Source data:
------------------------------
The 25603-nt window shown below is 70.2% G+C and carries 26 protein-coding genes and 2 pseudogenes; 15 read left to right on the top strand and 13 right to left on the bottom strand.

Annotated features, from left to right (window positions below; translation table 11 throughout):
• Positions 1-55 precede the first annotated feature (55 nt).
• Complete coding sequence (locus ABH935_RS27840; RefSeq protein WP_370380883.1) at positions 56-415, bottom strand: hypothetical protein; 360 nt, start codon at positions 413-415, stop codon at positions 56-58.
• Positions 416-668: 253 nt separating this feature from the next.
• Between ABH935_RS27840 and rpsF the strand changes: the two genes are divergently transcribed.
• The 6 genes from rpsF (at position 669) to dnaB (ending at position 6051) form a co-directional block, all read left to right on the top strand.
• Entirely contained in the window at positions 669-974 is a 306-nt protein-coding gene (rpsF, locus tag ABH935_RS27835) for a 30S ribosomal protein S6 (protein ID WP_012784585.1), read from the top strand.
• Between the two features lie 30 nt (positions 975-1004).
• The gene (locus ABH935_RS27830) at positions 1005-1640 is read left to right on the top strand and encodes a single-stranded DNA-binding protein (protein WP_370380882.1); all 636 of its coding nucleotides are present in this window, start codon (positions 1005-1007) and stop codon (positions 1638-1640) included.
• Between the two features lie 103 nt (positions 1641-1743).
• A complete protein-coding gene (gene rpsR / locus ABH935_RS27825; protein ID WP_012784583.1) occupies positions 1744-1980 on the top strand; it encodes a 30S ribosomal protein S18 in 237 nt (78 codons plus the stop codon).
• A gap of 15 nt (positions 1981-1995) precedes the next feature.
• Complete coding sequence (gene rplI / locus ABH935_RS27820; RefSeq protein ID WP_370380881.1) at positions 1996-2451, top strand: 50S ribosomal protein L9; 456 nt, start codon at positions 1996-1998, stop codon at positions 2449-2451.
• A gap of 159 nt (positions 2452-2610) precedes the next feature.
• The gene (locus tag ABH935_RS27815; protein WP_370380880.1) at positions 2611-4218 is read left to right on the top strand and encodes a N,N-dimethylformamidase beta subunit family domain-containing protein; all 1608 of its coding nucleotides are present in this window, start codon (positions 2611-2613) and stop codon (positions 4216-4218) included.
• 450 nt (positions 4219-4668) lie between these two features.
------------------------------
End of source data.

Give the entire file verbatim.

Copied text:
The 25603-nt window shown below is 70.2% G+C and carries 26 protein-coding genes and 2 pseudogenes; 15 read left to right on the top strand and 13 right to left on the bottom strand.

Annotated features, from left to right (window positions below; translation table 11 throughout):
• Positions 1-55 precede the first annotated feature (55 nt).
• Complete coding sequence (locus ABH935_RS27840; RefSeq protein WP_370380883.1) at positions 56-415, bottom strand: hypothetical protein; 360 nt, start codon at positions 413-415, stop codon at positions 56-58.
• Positions 416-668: 253 nt separating this feature from the next.
• Between ABH935_RS27840 and rpsF the strand changes: the two genes are divergently transcribed.
• The 6 genes from rpsF (at position 669) to dnaB (ending at position 6051) form a co-directional block, all read left to right on the top strand.
• Entirely contained in the window at positions 669-974 is a 306-nt protein-coding gene (rpsF, locus tag ABH935_RS27835) for a 30S ribosomal protein S6 (protein ID WP_012784585.1), read from the top strand.
• Between the two features lie 30 nt (positions 975-1004).
• The gene (locus ABH935_RS27830) at positions 1005-1640 is read left to right on the top strand and encodes a single-stranded DNA-binding protein (protein WP_370380882.1); all 636 of its coding nucleotides are present in this window, start codon (positions 1005-1007) and stop codon (positions 1638-1640) included.
• Between the two features lie 103 nt (positions 1641-1743).
• A complete protein-coding gene (gene rpsR / locus ABH935_RS27825; protein ID WP_012784583.1) occupies positions 1744-1980 on the top strand; it encodes a 30S ribosomal protein S18 in 237 nt (78 codons plus the stop codon).
• A gap of 15 nt (positions 1981-1995) precedes the next feature.
• Complete coding sequence (gene rplI / locus ABH935_RS27820; RefSeq protein ID WP_370380881.1) at positions 1996-2451, top strand: 50S ribosomal protein L9; 456 nt, start codon at positions 1996-1998, stop codon at positions 2449-2451.
• A gap of 159 nt (positions 2452-2610) precedes the next feature.
• The gene (locus tag ABH935_RS27815; protein WP_370380880.1) at positions 2611-4218 is read left to right on the top strand and encodes a N,N-dimethylformamidase beta subunit family domain-containing protein; all 1608 of its coding nucleotides are present in this window, start codon (positions 2611-2613) and stop codon (positions 4216-4218) included.
• 450 nt (positions 4219-4668) lie between these two features.